I’m honored to have been invited to work on the project by SJ Murray, a professor at Baylor University who is also an award-winning director, Emmy-nominated writer and producer, and her associate, Courtney Smith. 

I suspect I’ll have some exciting updates about both of these projects in 2024.

Q: You recently attended LightBox Expo in Pasadena, Calif. What were some of the highlights of that gathering of animators, illustrators, and other artists in the entertainment business? 

A: It was an inspiring and helpful experience to spend a few days being immersed in the animation world. I had a chance to meet some legendary animators, who have been heroes of mine for years, as well as incredible emerging artists. It was a wonderful avenue to continue building relationships for current and future projects. Ultimately, it was a productive few days that accelerated our animation endeavors. 

It was also beautiful being surrounded by artists and watching them deep in their craft for a few days. Since the expo kind of took over Old Town in Pasadena, there were people with easels and sketch books and iPads, creating art around every corner of the city. 

Q: What’s in the future for Sparkland in regards to animation? 

A: It’s the medium I’m most passionate about, so I hope to continue to deepen my work in that space. I’d really love for animation to take up more and more of what we do. Working directly with artists, especially artists that create with pencil and paper, is most rewarding to me.

Outside of the creation of animation projects, I would also like to find new ways to celebrate a couple of the legendary artists from my home city of Indianapolis. Bill Justice, who is best known for animating Thumper for the film Bambi and the ornery chipmunks Chip ‘n Dale, is one. Bill Peet, who worked on 101 Dalmatians and many other classics, is the other. Both of them graduated from Arsenal Tech and Herron School of Art and Design in the 1930s.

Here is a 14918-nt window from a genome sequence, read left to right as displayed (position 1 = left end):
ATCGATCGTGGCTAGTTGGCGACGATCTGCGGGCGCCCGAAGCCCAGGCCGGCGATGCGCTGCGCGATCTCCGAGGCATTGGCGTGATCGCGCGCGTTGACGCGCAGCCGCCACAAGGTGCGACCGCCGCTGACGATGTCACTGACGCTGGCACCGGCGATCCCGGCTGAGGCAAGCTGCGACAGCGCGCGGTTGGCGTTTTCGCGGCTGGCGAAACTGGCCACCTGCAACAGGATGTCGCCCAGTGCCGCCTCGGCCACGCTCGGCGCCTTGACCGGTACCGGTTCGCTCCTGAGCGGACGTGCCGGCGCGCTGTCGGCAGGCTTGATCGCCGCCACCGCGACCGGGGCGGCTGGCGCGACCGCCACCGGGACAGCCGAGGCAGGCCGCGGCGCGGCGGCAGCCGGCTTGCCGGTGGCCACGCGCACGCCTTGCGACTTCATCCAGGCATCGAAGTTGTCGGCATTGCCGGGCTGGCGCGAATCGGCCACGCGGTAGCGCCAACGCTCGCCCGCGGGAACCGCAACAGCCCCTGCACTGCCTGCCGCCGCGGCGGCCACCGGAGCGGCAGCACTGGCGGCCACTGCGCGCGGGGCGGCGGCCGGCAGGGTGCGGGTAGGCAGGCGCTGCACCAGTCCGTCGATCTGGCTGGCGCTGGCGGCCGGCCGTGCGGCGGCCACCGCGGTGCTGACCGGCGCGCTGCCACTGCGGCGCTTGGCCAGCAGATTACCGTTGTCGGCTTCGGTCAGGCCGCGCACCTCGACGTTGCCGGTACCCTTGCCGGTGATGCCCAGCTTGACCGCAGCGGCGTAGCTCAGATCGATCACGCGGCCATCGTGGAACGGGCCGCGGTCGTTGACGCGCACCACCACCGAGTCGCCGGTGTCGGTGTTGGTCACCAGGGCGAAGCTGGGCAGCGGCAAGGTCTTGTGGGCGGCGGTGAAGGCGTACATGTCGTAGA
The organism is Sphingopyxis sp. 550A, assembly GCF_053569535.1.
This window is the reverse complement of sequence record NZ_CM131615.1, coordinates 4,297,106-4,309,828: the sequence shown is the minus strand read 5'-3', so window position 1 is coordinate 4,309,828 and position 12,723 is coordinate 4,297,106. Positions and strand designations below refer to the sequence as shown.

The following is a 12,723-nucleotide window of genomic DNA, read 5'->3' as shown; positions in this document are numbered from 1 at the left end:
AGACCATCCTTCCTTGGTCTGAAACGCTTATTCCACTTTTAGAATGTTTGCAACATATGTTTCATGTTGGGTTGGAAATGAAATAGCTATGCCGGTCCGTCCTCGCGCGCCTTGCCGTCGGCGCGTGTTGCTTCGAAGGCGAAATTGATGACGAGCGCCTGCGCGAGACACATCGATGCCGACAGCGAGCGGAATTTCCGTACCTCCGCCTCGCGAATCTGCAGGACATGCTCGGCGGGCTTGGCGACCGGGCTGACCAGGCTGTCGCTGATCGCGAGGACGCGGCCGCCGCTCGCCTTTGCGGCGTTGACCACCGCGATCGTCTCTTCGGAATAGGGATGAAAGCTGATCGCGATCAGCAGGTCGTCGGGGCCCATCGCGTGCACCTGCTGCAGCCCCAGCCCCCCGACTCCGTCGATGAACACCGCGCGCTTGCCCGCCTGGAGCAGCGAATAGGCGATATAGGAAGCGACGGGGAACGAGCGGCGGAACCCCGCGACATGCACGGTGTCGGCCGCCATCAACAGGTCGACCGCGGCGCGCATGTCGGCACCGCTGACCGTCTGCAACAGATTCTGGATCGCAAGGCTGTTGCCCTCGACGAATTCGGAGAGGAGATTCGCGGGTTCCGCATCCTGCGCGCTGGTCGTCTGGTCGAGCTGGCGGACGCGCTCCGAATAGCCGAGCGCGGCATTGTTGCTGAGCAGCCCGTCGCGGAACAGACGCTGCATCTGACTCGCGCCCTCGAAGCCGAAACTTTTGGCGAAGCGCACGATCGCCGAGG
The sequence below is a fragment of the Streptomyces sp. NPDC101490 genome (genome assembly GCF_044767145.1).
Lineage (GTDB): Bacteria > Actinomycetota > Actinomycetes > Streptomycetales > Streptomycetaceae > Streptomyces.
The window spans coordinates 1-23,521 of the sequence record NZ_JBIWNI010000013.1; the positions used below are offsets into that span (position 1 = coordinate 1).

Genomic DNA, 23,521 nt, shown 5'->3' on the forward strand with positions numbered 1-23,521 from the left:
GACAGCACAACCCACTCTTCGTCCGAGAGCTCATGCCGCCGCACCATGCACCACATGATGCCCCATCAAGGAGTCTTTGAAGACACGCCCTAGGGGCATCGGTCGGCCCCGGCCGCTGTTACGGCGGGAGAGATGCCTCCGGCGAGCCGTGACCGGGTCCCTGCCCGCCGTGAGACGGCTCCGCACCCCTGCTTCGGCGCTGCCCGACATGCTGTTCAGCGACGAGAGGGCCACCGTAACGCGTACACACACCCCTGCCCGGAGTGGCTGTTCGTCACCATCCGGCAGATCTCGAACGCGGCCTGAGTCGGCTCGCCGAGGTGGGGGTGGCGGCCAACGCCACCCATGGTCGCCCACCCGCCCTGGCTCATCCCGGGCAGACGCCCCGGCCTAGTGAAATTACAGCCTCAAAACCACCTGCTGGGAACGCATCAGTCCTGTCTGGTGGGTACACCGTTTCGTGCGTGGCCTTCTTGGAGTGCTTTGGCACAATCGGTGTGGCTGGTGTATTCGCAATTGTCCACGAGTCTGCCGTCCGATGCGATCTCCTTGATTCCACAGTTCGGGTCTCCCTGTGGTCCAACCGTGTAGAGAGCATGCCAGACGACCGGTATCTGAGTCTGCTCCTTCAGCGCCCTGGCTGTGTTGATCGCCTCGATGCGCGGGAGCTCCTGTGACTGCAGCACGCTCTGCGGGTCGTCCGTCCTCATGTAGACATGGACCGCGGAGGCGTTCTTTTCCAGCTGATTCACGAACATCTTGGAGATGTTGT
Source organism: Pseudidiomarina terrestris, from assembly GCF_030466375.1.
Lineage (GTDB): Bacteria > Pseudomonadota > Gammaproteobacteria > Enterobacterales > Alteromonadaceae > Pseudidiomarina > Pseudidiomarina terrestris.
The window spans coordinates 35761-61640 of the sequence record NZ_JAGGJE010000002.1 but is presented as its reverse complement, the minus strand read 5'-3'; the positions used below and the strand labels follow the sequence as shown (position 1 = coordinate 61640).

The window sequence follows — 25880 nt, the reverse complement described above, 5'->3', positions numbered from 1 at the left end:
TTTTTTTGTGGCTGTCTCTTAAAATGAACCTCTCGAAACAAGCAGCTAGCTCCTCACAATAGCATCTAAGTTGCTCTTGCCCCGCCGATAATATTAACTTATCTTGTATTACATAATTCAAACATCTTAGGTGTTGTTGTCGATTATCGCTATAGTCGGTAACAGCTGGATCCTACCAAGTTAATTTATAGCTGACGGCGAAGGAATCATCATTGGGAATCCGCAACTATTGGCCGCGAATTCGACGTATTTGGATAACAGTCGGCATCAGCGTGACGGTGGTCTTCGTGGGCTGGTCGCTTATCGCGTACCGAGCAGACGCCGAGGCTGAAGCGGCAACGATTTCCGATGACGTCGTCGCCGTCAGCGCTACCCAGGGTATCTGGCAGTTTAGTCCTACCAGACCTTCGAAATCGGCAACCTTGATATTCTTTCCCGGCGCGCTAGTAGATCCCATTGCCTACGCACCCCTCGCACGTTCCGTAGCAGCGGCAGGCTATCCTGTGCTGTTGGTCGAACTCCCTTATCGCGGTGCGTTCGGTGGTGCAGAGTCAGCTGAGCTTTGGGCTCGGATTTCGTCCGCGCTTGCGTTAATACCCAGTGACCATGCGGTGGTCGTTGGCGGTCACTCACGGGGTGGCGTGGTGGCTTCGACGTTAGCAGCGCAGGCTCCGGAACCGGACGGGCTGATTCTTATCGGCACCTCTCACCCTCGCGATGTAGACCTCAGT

In the short term, I’m focused on the projects we have on our slate right now. I’m finding that engaging with animators is just as delightful as I thought it would be. I’ll continue to scan the industry and look for opportunities to bring value to artists and creators with a compelling vision.

Q: Alright, let’s wrap it up with something timely! Since it’s the holiday season, what are some of your favorite Christmas cartoons? 

A: There are a few! The first thing that comes to mind is Rudolph, the Red-Nosed Reindeer, which is a stop-motion film from the famed Rankin/Bass Productions. It was one of my mom’s favorites, so she introduced it to me early. To me, it’s quintessential Christmas viewing. 

Another favorite is Pluto’s Christmas Tree, an animated short from 1952. I love the classic Disney animation, sound design and humor. Plus, it features the animation of Indiana native, Bill Justice, who I mentioned earlier. I absolutely love his scenes of Chip ‘n Dale whirling around inside the decorated Christmas tree full of tinsel and colorful lights. It’s just so visually delightful.

I’ve enjoyed introducing both to my son, Leo, this year. He loves them, so we’re watching on repeat, as you do with a two-year-old.

Happy Holidays: we’re “wintering” until 2024

Taking time to watch our favorite holiday cartoons (in some cases, on repeat) and engage in all the things that make this season joyful are important to us at Sparkland. Anticipating a full and transformative 2024, we intentionally closed Sparkland headquarters a little early this month. We’re giving ourselves the gift of time to slow down and enjoy our families, honoring the importance we place on of rhythms of rest. As for all of you, we hope you’re giving your brains a break, too, and spending your days on whatever fills you with whimsy and wonder. Merry Christmas! 

Lauren Sparkman is the founder and head of ventures at Sparkland Studios, which partners with creative visionaries in a variety of ways to support endeavors that are artistic or entrepreneurial or both.

The mid-century holiday art pieces featured in this post are part of our Sparkives, which includes ephemera from Lauren’s family, Hulman & Company, and other early family businesses. Holiday cards and gifts were a beloved tradition of Hulman & Company. Banner art by Edouard Halouze.